Riding the Pendulum

Today’s reading is Psalm 31.

Whether this psalm and the last are placed next to each other for this purpose or not, there is a striking contrast between the two. In Psalm 30:6, David wrote, “I said in my prosperity, ‘I shall never be moved.'” in Psalm 31:22, he writes, “I had said in my alarm, ‘I am cut off from your sight.'” In the previous psalm, because of David’s confidence, pride, and swagger, the Lord hid His face and David was dismayed (though, admittedly, the ultimate outcome of that psalm is David’s deliverance). In this psalm, because of David’s humility, penitence, and prayer, the Lord delivers. This contrast shows what happens in our life. We ride the pendulum. One day, we ride high in confidence. The next, we scrape the bottom in terror. One day, our pride is getting the better of us. The next, our humility draws us closer to God. As all this is going on, this contrast draws out something we learned in Psalm 30 as well. We all want the good times, the mountaintop experiences, but often it is the valleys that teach and grow us the most. It’s hard to thank God for His testing and refining fires, but this gives us reason to count it all joy when we meet various trials. After all, the trials produce steadfastness, steadfastness grows us to maturity, maturity strengthens love, and those who love God receive the crown of life (see James 1:2-4, 12).

Tomorrow’s reading is Psalm 31.

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Our Real King

Today’s reading is Psalm 5.

David, king of Israel wrote this psalm, but when He cries out to the Lord, he says, “My King and my God.” How humbling it must be for a king to bow before another and say, “My King.” But there it is. It doesn’t matter if I’m the boss, the mayor, the CEO, the governor, a doctor, a lawyer, the President, or the Queen, I need to follow David’s example. Whatever role I play in this world, at home, on the job, in the community, there is a real King in authority over me: God. But taking this a step further, can anyone who has read John’s account of the gospel not hear the echoes of Thomas’s confession to Jesus in John 20:28? “My Lord and my God,” Thomas confessed. Yes, yes, the wording is slightly different. But notice how often “Lord” is used in Psalm 5 around David’s confession. What had Thomas come to believe having witnessed the resurrected Jesus? Jesus is King, Jesus is God, Jesus is Lord, Jesus is Yahweh. Jesus is the King and God to whom David was offering his psalm. We have a real King. His name is Yahweh; His name is Jesus. Today, let us give Him our complete allegiance.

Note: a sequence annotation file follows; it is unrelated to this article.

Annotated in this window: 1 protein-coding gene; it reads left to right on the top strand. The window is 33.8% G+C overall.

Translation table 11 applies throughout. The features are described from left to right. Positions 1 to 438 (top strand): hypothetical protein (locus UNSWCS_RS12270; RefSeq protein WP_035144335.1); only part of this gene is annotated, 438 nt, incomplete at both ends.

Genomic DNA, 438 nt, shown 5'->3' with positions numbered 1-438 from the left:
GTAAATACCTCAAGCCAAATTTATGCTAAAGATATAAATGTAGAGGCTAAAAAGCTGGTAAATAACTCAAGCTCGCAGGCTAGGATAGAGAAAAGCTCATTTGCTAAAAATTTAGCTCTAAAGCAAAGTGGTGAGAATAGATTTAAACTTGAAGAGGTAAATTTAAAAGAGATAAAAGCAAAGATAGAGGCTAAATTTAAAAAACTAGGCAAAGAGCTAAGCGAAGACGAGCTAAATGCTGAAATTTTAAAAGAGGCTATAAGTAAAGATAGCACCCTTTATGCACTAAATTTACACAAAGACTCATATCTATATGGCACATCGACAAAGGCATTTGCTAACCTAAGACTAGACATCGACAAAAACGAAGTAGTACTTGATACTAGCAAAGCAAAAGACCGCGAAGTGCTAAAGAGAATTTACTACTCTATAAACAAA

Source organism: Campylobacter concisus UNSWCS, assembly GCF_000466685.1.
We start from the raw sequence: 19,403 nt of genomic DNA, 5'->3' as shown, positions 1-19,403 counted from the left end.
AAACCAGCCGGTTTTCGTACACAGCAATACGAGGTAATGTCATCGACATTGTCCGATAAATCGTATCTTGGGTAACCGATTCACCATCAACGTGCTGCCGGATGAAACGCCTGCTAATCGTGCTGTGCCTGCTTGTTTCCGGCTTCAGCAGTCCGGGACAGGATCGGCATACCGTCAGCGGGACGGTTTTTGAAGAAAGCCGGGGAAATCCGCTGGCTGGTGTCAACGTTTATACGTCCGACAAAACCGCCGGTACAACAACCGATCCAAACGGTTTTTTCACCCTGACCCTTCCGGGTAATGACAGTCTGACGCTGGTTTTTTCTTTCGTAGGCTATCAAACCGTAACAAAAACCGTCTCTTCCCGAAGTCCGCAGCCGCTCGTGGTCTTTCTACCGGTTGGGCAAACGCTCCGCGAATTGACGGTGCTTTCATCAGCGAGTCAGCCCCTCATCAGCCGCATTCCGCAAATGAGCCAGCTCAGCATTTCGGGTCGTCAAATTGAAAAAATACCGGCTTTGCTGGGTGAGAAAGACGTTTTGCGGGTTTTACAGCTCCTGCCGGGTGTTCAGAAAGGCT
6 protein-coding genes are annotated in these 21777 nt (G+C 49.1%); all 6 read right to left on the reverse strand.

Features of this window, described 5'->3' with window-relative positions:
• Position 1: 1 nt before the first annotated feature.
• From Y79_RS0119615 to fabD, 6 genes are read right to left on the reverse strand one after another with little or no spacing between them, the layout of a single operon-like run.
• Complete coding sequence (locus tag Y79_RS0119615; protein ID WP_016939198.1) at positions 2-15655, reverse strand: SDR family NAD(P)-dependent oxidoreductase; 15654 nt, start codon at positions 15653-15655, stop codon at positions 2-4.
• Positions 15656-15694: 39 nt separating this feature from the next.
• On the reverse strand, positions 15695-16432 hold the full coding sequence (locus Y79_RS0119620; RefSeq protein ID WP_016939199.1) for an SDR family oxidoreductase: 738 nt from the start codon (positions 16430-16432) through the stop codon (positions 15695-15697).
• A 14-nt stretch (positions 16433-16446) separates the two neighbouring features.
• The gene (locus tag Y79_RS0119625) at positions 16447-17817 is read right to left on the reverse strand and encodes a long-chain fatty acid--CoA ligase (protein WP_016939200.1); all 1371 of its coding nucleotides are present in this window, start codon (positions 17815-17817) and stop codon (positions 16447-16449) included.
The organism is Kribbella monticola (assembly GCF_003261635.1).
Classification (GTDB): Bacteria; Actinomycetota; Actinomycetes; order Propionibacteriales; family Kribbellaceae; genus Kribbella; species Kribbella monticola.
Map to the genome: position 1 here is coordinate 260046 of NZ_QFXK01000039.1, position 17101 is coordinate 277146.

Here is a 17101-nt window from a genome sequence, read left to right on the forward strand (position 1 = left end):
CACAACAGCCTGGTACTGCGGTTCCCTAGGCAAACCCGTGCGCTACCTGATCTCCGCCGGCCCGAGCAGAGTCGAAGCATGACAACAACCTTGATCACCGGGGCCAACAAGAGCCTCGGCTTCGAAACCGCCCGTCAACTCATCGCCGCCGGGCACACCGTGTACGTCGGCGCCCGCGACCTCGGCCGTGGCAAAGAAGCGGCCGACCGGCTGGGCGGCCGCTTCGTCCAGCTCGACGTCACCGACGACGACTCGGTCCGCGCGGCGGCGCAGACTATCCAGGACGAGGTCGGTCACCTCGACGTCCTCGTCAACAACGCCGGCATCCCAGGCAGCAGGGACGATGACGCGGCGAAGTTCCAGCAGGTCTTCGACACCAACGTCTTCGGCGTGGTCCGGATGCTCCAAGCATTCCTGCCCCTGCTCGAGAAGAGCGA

Tomorrow’s reading is Psalm 5.

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The Kings Rage

Today’s reading is Psalm 2.

How easy it is to read the beginning of Psalm 2 and point our fingers at the world around us. We can talk about kings, presidents, prime ministers, governors, mayors, and on the list goes. We can rebuke them for raging against the Lord; almost all of them do. However, there is one king who is the biggest perpetrator in this passage. There is one kingdom/nation that really violates this. The Kingdom of Me. Too often, as I try to establish my own little kingdom and assert personal control over my life, I’m actually raging against the Lord. I counsel with myself about how my life is an exception to a passage or principle. I can convince myself my way is the best way. In fact, surely my way is God’s way. Sometimes, the king’s rage is actually mine. But oddly enough, I don’t ever count it as raging. I don’t see how mad, crazy, or silly me pursuing my own way really is. My way will fail. Only God’s way works. May the king of my own personal fiefdom surrender to the King of all that exists. May he start today.

Tomorrow’s reading is Psalm 2.

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Listen to Those Who Know More (Apollos: Part 2)

Today’s reading is Acts 18.

Apollos was eloquent. He was competent. He had been instructed. He was fervent in spirit. He spoke and taught many things accurately. However, he was wrong about John’s baptism. And that is where Priscilla and Aquila come in. They taught him the way of God more accurately. How did Apollos respond? He listened. This shows us the flip side of Apollos from what we learned yesterday. Apollos was bold. He didn’t know what he didn’t know, but he didn’t sit on the side lines fretting that he didn’t know enough to get the message out. He got it out there. But for all his boldness, he also had humility. He was willing to listen when someone came along with more accurate teaching. In these two parts of Apollos, we see the perfect combination of characteristics for teaching, preaching, evangelism, gospel work. Don’t be so humble that you never speak. Don’t be so bold that you never listen. Or, saying it in a positive light, be bold enough to speak, but humble enough to listen and learn. That’s Apollos for you.